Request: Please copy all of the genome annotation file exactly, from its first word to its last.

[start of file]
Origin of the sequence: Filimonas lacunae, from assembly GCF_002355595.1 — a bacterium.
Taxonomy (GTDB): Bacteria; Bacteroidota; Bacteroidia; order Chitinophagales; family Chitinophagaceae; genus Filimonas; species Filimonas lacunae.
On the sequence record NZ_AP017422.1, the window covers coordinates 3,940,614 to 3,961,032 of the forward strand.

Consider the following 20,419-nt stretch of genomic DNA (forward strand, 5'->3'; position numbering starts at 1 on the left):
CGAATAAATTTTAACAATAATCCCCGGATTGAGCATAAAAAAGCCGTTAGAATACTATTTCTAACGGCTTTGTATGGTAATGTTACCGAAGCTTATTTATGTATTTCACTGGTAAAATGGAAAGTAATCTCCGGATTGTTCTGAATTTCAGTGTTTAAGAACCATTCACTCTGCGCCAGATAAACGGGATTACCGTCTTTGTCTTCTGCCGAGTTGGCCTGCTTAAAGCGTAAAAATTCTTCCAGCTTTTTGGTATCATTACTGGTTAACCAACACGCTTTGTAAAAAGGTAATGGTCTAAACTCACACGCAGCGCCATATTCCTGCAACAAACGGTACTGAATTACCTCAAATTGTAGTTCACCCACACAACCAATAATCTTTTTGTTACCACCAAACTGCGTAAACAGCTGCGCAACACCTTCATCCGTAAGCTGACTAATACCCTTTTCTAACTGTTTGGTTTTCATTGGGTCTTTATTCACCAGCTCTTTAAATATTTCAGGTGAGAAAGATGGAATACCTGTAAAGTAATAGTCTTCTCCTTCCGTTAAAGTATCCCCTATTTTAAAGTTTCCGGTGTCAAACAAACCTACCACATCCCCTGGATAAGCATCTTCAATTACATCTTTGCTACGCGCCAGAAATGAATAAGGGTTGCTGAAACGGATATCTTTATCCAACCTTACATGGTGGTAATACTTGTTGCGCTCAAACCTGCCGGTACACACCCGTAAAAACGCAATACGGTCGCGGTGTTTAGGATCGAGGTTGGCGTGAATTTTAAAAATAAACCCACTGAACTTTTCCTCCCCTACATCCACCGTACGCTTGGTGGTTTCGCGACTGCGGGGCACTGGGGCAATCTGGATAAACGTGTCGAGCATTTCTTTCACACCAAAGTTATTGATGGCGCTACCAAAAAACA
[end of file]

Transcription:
Origin of the sequence: Filimonas lacunae, from assembly GCF_002355595.1 — a bacterium.
Taxonomy (GTDB): Bacteria; Bacteroidota; Bacteroidia; order Chitinophagales; family Chitinophagaceae; genus Filimonas; species Filimonas lacunae.
On the sequence record NZ_AP017422.1, the window covers coordinates 3,940,614 to 3,961,032 of the forward strand.

Consider the following 20,419-nt stretch of genomic DNA (forward strand, 5'->3'; position numbering starts at 1 on the left):
CGAATAAATTTTAACAATAATCCCCGGATTGAGCATAAAAAAGCCGTTAGAATACTATTTCTAACGGCTTTGTATGGTAATGTTACCGAAGCTTATTTATGTATTTCACTGGTAAAATGGAAAGTAATCTCCGGATTGTTCTGAATTTCAGTGTTTAAGAACCATTCACTCTGCGCCAGATAAACGGGATTACCGTCTTTGTCTTCTGCCGAGTTGGCCTGCTTAAAGCGTAAAAATTCTTCCAGCTTTTTGGTATCATTACTGGTTAACCAACACGCTTTGTAAAAAGGTAATGGTCTAAACTCACACGCAGCGCCATATTCCTGCAACAAACGGTACTGAATTACCTCAAATTGTAGTTCACCCACACAACCAATAATCTTTTTGTTACCACCAAACTGCGTAAACAGCTGCGCAACACCTTCATCCGTAAGCTGACTAATACCCTTTTCTAACTGTTTGGTTTTCATTGGGTCTTTATTCACCAGCTCTTTAAATATTTCAGGTGAGAAAGATGGAATACCTGTAAAGTAATAGTCTTCTCCTTCCGTTAAAGTATCCCCTATTTTAAAGTTTCCGGTGTCAAACAAACCTACCACATCCCCTGGATAAGCATCTTCAATTACATCTTTGCTACGCGCCAGAAATGAATAAGGGTTGCTGAAACGGATATCTTTATCCAACCTTACATGGTGGTAATACTTGTTGCGCTCAAACCTGCCGGTACACACCCGTAAAAACGCAATACGGTCGCGGTGTTTAGGATCGAGGTTGGCGTGAATTTTAAAAATAAACCCACTGAACTTTTCCTCCCCTACATCCACCGTACGCTTGGTGGTTTCGCGACTGCGGGGCACTGGGGCAATCTGGATAAACGTGTCGAGCATTTCTTTCACACCAAAGTTATTGATGGCGCTACCAAAAAACA